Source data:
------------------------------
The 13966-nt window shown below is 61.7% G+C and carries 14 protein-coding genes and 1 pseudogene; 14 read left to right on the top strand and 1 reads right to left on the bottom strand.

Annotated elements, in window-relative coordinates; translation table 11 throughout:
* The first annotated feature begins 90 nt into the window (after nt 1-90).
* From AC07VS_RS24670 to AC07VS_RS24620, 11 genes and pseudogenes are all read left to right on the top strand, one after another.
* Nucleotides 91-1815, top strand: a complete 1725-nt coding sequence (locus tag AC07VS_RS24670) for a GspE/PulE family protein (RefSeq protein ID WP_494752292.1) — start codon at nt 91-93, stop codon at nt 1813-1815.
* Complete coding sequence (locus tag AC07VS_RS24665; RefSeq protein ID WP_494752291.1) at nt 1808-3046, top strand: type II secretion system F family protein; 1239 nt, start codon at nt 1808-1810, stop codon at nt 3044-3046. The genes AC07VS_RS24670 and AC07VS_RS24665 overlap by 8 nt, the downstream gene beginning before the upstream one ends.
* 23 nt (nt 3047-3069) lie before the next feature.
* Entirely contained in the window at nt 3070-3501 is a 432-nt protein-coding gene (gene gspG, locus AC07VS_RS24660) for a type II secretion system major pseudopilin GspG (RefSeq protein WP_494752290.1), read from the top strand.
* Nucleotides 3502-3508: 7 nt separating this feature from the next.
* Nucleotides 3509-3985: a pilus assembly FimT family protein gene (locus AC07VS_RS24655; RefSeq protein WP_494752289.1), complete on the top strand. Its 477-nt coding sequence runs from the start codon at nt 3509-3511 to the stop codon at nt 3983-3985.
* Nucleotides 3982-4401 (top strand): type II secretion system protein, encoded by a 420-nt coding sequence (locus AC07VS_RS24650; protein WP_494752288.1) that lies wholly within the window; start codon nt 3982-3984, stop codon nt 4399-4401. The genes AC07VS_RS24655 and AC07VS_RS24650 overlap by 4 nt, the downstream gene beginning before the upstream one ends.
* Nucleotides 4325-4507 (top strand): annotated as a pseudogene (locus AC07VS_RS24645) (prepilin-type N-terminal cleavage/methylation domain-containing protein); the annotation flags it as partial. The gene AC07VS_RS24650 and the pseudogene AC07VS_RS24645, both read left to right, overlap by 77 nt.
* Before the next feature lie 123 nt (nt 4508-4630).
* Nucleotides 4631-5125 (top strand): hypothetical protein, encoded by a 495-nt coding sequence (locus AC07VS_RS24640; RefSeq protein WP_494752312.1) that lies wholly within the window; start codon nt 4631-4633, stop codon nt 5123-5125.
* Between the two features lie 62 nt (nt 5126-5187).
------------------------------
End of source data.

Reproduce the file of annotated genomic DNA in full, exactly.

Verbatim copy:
The 13966-nt window shown below is 61.7% G+C and carries 14 protein-coding genes and 1 pseudogene; 14 read left to right on the top strand and 1 reads right to left on the bottom strand.

Annotated elements, in window-relative coordinates; translation table 11 throughout:
* The first annotated feature begins 90 nt into the window (after nt 1-90).
* From AC07VS_RS24670 to AC07VS_RS24620, 11 genes and pseudogenes are all read left to right on the top strand, one after another.
* Nucleotides 91-1815, top strand: a complete 1725-nt coding sequence (locus tag AC07VS_RS24670) for a GspE/PulE family protein (RefSeq protein ID WP_494752292.1) — start codon at nt 91-93, stop codon at nt 1813-1815.
* Complete coding sequence (locus tag AC07VS_RS24665; RefSeq protein ID WP_494752291.1) at nt 1808-3046, top strand: type II secretion system F family protein; 1239 nt, start codon at nt 1808-1810, stop codon at nt 3044-3046. The genes AC07VS_RS24670 and AC07VS_RS24665 overlap by 8 nt, the downstream gene beginning before the upstream one ends.
* 23 nt (nt 3047-3069) lie before the next feature.
* Entirely contained in the window at nt 3070-3501 is a 432-nt protein-coding gene (gene gspG, locus AC07VS_RS24660) for a type II secretion system major pseudopilin GspG (RefSeq protein WP_494752290.1), read from the top strand.
* Nucleotides 3502-3508: 7 nt separating this feature from the next.
* Nucleotides 3509-3985: a pilus assembly FimT family protein gene (locus AC07VS_RS24655; RefSeq protein WP_494752289.1), complete on the top strand. Its 477-nt coding sequence runs from the start codon at nt 3509-3511 to the stop codon at nt 3983-3985.
* Nucleotides 3982-4401 (top strand): type II secretion system protein, encoded by a 420-nt coding sequence (locus AC07VS_RS24650; protein WP_494752288.1) that lies wholly within the window; start codon nt 3982-3984, stop codon nt 4399-4401. The genes AC07VS_RS24655 and AC07VS_RS24650 overlap by 4 nt, the downstream gene beginning before the upstream one ends.
* Nucleotides 4325-4507 (top strand): annotated as a pseudogene (locus AC07VS_RS24645) (prepilin-type N-terminal cleavage/methylation domain-containing protein); the annotation flags it as partial. The gene AC07VS_RS24650 and the pseudogene AC07VS_RS24645, both read left to right, overlap by 77 nt.
* Before the next feature lie 123 nt (nt 4508-4630).
* Nucleotides 4631-5125 (top strand): hypothetical protein, encoded by a 495-nt coding sequence (locus AC07VS_RS24640; RefSeq protein WP_494752312.1) that lies wholly within the window; start codon nt 4631-4633, stop codon nt 5123-5125.
* Between the two features lie 62 nt (nt 5126-5187).